The Return of ‘Competitive Grants’


[Update: This proviso was struck from the House budget when the bill went to the floor.]

Buried in this year’s state budget bill is a proviso establishing a program that may sound familiar. The program is the Competitive Grants Review Committee – a committee that doles out money for special “community”-oriented projects around the state. Gov. Mark Sanford famously termed the program a “legislative slush fund” because the grant allocations often looked indistinguishable from old-fashioned pork. Lawmakers were finally pressured into killing the program in 2009.

The stated purpose of the Competitive Grants program is to award “community grants that will benefit the citizens of South Carolina to political subdivisions and nonprofit organizations.” There are six areas in which the program would award grants: health, environmental matters, travel, tourism, economic development, and parks and recreation. As with most other programs and committees with similar aims, the program would be another means by which projects would receive money from the legislature – but outside of the standard budget process.

The Competitive Grants Review Committee?

The program’s Review Committee would have five members, appointed by the usual suspects: president pro tempore of the Senate, the speaker of the House, the chairman of Senate Finance, and the chairman of House Ways and Means. Of note, Senator Hugh Leatherman, Senate president pro tem and Finance chairman, would appoint two fifths of this committee.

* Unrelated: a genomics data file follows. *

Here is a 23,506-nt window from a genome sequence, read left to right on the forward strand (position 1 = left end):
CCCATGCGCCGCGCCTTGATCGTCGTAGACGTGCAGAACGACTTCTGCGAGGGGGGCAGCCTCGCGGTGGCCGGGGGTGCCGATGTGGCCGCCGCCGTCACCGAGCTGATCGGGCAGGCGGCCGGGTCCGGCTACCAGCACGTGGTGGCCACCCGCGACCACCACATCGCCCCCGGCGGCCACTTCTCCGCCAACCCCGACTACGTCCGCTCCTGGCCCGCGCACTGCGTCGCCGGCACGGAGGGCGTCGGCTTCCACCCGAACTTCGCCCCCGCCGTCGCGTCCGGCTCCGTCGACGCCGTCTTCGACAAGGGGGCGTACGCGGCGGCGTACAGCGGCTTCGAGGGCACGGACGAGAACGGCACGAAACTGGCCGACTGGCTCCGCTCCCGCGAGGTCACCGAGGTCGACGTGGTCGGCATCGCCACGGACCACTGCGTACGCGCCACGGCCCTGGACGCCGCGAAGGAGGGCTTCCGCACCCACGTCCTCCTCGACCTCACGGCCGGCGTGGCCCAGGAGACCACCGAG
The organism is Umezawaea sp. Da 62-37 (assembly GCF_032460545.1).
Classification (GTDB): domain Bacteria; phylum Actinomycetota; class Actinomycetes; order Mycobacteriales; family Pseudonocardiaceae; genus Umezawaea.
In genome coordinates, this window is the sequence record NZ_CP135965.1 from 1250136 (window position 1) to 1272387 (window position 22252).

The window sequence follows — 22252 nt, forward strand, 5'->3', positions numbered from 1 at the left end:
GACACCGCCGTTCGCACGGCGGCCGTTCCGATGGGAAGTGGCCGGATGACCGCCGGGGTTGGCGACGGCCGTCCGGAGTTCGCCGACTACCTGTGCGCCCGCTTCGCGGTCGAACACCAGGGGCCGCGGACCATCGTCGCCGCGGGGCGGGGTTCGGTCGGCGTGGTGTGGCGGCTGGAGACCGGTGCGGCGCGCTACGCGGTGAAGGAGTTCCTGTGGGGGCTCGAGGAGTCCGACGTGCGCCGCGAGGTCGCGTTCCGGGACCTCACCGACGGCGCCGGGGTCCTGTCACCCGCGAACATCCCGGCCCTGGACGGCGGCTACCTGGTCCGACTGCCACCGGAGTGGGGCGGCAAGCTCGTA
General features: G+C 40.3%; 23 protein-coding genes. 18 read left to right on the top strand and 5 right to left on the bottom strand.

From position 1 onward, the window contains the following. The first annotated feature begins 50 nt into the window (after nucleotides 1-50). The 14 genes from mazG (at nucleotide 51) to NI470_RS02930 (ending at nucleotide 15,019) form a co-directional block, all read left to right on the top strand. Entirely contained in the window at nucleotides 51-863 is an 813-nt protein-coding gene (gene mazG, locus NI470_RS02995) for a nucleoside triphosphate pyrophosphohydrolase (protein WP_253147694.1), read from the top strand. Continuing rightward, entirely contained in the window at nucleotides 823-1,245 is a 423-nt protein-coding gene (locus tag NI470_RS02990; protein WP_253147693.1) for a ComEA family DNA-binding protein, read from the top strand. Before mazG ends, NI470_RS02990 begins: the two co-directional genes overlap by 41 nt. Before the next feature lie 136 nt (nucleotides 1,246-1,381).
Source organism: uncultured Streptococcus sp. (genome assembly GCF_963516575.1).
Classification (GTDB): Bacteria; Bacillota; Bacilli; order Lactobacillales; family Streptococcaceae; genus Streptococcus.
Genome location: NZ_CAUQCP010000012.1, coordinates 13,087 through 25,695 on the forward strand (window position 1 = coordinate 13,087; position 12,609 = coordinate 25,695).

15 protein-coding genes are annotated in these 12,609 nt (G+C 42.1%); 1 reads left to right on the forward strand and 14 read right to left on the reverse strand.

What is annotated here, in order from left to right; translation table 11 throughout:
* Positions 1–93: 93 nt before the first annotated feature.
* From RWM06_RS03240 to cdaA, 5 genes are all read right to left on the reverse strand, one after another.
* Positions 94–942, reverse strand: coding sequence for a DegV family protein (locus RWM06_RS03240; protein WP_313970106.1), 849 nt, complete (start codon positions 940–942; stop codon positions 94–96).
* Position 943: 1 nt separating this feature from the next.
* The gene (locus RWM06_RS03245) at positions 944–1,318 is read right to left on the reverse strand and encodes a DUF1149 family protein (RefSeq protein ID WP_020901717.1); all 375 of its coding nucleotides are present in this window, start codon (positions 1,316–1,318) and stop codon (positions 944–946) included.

Once the members of the committee are selected, they’d be tasked with meeting, developing guidelines for grant applications, and judging potential projects. The members would serve two-year terms, and be required to meet at least twice a year to review grant applications.

Funding for grants comes from the Litigation Recovery Account, which is funded by money recovered by the state in legal proceedings. Recipients of funds from the Competitive Grants Review Committee would have to report on the expenditure of those funds until the funds are completely expended.

In effect, this budget proviso would create yet another avenue through which legislative leaders can funnel money to their friends and reward their allies.

Of course, they can already do that – indeed they do it all the time, through the annual appropriations act – so it’s not clear why they need another vehicle. A realistic observer could be forgiven for thinking legislative leaders simply need a more innocuous-sounding mechanism by which to deliver pork to their cronies. Having decisions on the distribution of pork made by a committee of non-lawmakers instead of by lawmakers themselves would seem to accomplish that goal.

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